NOW OPEN Driving Range 1/2 km east of Rowan’s Ravine on Highway 220
725-3125 HOURS Daily: 5:00 - 8:00 p.m.
TUESDAY, AUGUST 17, 2010
6 LAST MOUNTAIN TIMES
Weekends: 8:00 - 11:00 a.m. & 5:00 - 8:00 p.m.
Looking for some extra copies of this week’s newspaper? Pick some up at DiGer’s, or Last Mountain Times (Strasbourg) office!
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This group of enthusiastic ladies loved getting together weekly for fitness and learning to run. It was a great time for the the spring! It was an eight technique, strengthening ladies who joined the Last week ‘learn-to-run’ pro- exercises, stretching and Mountain Running Club in gram that focused on proper nutrition. All the participants noticed improvements in their fitness levels and – Dr. Ken Goldie they were very dedicated to sticking to the program. OFFICE HOURS: The weekly ‘group runs’ Strasbourg & District occurred in a variety of locations, Bulyea, Strasbourg, Health Centre Duval and my farm, and we Every 2 weeks ran in the rain or shine. The starting August 16. group put this to the test on the last Monday night when 1:30 to 5:00 p.m. we made it into the house just before it started pourLumsden ing. Great work ladies – see 180 Prospect Cr. By appointment: you next year! Tuesdays and Thursdays: Jenna Johnson 306-731-7318 1:30 to 5:00 p.m.
TUESDAY, AUGUST 17, 2010
LAST MOUNTAIN TIMES 7
Strasbourg and District Museum hosts BBQ Centennial Manor update Last Mountain Housing Assoc. and historic wedding costume display On Saturday, August 7, the Strasbourg and District Museum, in conjunction with the Last Mountain Valley Business Association’s Third Annual Show and Shine Car Show, put on a
BBQ and created a wedding dress display to raise money for museum projects and events. Run by Strasbourg Museum Board volunteers, the BBQ took place from 11:30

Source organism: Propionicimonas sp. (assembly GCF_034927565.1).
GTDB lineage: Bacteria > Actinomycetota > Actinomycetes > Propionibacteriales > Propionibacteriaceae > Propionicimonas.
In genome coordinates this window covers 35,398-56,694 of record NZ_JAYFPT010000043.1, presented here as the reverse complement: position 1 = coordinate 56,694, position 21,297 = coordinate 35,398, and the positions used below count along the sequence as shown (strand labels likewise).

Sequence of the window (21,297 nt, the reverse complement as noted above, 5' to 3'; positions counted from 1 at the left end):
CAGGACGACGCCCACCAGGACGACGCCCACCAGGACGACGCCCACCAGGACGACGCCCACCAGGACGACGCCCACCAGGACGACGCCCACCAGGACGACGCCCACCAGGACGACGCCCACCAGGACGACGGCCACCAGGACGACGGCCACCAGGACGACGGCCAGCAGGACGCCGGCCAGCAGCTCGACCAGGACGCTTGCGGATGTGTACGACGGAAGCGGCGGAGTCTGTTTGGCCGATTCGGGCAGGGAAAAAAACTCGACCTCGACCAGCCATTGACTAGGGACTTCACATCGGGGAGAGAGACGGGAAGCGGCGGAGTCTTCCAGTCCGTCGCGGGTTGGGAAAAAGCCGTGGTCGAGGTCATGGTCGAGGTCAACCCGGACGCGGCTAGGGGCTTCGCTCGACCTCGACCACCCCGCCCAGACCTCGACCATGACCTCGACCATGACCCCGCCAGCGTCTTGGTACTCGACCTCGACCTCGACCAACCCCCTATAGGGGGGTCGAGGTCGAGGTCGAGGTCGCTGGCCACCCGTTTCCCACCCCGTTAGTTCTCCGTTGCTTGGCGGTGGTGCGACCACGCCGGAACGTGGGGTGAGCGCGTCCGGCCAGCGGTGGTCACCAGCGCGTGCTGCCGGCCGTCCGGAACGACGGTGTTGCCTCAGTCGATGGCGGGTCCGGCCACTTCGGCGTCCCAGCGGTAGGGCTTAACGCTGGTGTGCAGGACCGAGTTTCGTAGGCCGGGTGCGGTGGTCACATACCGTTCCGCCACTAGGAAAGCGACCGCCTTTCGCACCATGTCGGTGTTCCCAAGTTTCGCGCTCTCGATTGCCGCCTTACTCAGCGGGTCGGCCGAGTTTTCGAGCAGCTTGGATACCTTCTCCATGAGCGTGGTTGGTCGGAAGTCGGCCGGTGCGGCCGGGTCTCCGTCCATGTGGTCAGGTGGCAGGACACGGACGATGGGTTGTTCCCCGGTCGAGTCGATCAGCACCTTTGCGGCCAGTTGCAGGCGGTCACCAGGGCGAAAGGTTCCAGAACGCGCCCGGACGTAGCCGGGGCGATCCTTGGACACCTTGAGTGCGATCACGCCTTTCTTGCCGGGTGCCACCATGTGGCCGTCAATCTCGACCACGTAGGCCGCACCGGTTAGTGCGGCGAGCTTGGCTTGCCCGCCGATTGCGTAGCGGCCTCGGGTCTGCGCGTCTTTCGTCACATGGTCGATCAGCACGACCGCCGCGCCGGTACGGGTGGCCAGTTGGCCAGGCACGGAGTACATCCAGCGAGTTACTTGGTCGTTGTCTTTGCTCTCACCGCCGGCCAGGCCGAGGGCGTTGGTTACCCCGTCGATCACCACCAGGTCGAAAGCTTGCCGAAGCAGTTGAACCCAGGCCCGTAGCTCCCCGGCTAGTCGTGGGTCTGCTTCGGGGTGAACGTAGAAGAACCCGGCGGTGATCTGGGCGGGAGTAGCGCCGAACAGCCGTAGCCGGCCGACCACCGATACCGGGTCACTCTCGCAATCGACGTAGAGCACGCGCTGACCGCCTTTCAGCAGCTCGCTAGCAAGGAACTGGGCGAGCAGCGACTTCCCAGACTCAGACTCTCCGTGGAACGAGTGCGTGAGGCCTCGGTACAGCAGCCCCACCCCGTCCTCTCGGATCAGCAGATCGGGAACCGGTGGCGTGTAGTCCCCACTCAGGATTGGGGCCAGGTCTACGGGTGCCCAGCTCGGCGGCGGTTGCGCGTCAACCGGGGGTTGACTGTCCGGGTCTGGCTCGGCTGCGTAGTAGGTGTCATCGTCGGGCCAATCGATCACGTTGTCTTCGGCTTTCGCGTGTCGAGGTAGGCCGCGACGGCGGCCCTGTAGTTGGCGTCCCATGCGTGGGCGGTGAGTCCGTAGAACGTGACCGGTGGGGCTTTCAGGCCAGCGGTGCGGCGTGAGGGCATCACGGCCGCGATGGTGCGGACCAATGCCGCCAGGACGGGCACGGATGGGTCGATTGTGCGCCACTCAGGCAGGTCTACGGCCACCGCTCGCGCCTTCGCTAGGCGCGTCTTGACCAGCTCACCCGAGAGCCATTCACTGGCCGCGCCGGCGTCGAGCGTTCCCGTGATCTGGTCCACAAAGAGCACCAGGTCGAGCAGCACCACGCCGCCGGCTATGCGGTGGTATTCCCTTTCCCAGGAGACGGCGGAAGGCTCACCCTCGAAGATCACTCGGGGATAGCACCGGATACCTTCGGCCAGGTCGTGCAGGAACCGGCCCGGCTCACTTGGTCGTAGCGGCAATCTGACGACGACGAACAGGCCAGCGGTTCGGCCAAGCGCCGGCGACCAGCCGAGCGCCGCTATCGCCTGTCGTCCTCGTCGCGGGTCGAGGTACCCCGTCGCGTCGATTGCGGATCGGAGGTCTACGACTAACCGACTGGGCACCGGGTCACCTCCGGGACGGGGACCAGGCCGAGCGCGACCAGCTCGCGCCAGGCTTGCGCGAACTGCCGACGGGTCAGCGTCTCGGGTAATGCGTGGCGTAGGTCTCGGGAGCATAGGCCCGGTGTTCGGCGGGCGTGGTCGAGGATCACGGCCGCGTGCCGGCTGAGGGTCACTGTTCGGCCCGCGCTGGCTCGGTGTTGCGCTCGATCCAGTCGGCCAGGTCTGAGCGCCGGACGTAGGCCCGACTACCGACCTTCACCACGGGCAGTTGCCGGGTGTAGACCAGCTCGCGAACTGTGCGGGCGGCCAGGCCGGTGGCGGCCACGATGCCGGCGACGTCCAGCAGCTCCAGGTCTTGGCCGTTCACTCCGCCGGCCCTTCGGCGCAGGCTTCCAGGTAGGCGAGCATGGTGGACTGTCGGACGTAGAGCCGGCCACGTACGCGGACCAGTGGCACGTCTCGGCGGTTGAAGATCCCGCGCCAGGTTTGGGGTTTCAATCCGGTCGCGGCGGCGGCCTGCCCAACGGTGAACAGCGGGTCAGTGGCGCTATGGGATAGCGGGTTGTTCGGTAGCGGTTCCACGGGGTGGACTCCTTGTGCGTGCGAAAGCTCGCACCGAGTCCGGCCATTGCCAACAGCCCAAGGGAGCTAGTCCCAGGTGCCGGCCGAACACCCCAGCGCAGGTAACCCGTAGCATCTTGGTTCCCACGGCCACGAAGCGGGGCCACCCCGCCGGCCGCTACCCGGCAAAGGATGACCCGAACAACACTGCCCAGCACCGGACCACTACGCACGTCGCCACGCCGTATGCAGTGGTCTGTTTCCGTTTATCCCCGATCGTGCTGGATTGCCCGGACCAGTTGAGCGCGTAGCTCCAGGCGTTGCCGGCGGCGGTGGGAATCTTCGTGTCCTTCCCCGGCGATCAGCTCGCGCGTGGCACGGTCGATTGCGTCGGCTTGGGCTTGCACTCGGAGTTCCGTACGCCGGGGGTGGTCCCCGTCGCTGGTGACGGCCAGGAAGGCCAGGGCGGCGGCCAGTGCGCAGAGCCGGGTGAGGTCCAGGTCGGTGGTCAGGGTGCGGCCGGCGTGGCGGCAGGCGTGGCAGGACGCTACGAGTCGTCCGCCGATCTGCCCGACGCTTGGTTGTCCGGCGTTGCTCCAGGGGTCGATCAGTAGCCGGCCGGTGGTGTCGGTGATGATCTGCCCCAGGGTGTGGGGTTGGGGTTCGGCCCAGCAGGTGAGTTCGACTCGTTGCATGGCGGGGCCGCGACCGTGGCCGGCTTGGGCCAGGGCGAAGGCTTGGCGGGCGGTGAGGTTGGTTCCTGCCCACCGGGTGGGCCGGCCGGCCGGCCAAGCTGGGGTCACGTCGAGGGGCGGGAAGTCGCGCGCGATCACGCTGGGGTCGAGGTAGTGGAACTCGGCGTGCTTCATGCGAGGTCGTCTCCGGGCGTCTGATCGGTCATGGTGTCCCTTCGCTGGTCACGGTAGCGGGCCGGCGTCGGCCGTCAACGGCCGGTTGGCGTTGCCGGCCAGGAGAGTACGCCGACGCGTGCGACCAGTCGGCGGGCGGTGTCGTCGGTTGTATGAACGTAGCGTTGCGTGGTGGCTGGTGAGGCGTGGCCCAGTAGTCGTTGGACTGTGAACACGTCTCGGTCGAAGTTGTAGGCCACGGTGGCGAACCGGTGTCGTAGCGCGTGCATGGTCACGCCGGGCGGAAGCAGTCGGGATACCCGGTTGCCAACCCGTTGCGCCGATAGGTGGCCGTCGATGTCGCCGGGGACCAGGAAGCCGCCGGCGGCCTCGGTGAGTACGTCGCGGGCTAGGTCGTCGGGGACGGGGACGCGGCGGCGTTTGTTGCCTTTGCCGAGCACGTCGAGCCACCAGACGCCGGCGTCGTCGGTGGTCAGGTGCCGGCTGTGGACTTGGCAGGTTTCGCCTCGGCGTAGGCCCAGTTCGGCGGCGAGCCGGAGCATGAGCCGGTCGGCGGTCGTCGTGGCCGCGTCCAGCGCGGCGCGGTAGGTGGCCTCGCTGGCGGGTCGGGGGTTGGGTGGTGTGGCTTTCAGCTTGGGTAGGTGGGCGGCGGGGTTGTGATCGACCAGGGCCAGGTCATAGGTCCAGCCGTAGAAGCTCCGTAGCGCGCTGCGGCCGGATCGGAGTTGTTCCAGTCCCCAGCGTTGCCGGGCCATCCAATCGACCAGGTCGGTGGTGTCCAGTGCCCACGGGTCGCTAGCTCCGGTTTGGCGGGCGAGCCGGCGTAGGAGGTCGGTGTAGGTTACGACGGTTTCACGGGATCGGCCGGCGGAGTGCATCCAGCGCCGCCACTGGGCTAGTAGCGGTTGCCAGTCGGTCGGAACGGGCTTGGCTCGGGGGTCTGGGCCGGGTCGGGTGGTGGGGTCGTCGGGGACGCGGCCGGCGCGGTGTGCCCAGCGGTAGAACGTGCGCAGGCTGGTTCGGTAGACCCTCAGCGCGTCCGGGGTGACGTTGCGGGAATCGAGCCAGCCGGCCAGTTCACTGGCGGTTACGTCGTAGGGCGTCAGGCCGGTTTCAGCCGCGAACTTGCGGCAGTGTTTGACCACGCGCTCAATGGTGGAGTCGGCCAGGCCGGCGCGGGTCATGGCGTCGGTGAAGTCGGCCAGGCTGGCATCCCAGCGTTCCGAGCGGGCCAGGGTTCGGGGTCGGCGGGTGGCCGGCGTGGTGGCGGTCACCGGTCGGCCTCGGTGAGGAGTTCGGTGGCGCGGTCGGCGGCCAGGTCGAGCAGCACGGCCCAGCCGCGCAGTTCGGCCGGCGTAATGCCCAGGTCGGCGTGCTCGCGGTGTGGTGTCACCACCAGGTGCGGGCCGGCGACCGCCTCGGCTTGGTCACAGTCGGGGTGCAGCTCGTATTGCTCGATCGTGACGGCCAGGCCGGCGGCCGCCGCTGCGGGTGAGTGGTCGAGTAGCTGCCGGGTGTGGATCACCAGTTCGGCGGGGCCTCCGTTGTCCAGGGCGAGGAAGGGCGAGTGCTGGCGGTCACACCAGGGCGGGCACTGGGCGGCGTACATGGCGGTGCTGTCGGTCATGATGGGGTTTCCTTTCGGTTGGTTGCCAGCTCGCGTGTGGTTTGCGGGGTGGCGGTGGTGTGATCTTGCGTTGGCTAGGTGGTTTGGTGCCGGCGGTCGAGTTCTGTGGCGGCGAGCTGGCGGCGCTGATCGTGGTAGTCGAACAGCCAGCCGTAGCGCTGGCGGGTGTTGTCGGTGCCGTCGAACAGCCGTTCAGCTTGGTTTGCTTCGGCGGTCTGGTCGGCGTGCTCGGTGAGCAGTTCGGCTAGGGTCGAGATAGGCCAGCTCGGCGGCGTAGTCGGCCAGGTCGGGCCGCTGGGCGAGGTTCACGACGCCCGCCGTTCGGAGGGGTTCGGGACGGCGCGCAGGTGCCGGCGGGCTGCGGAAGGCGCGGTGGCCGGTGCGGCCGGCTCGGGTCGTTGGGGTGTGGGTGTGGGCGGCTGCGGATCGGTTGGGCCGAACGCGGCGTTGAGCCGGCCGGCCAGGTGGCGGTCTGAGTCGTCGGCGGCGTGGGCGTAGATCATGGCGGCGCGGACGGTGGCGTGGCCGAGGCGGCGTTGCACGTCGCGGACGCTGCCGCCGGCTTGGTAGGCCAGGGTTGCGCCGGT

a.m. to 1:00 p.m., selling hamburgers, hotdogs, and donuts. Over 70 people were in attendance. The wedding dress display was set up in the old school house adjacent to the museum. It featured several wedding dresses and suits from every decade, beginning in 2010 and ending with a wedding nightgown worn in 1870. Wedding accessories such as veils, shoes, hats, and gloves were displayed as well. Donations of dresses and suits were submitted by various women and men of the Strasbourg area. Other wedding dresses and suits that had previously been do-
nated to the museum were on display, with the majority of them having been worn at the turn of the century. As well, the wedding display was visited by beautiful bride Tiffany Bender, who posed for pictures with the outfits. Tiffany’s wedding date was the Museum Board’s inspiration behind creating the event to coincide with her special day. The Museum Board was absolutely thrilled about her choice to get married on the museum grounds. Wedding cake and tea was served at 2:00 p.m. by the museum staff to close off the very successful event.
BBQ attendees enjoyed their meal, served by Museum Board volunteers.
Centennial Manor in Strasbourg is operated as a public facility and was built with grants from the federal and provincial governments, the surrounding municipalities, and from mortgage financing from Affinity Credit Union. The boundaries of the organization are the Rural Municipalities of 250, 220, divisions 1, 3, and 4 of 219, and all the urban municipalities within those boundaries. Basic completion and occupancy was June of 2007 with final construction completed in 2009. Centennial Manor is an independent living facility managed by a board of five citizens from the area whose responsibility it is to oversee the ongoing operation and financial integrity of the facility. The Manor is
owned and operated by the Last Mountain Housing Association and it is registered as a not-for-profit organization. The bylaws of the organization require that an annual meeting open to the public be held, and those present at the meeting will have the opportunity to vote in the election to replace those members whose terms have expired. The terms are for two years. This fall, a notice will be published in the local paper outlining the time and place the meeting will be held and any other business to be conducted. The public is urged to attend this meeting as it is important that everyone who wishes to have some input into the operation of this very important community facility is able to do so.
Strasbourg Alliance Church ...a caring community of faith 10:00 a.m. Sunday School 11:00 a.m. Worship Service Sermon: Share a Little Hope Onlookers browse the various dresses on display.
Bride,Tiffany Bender, poses with the wedding dresses.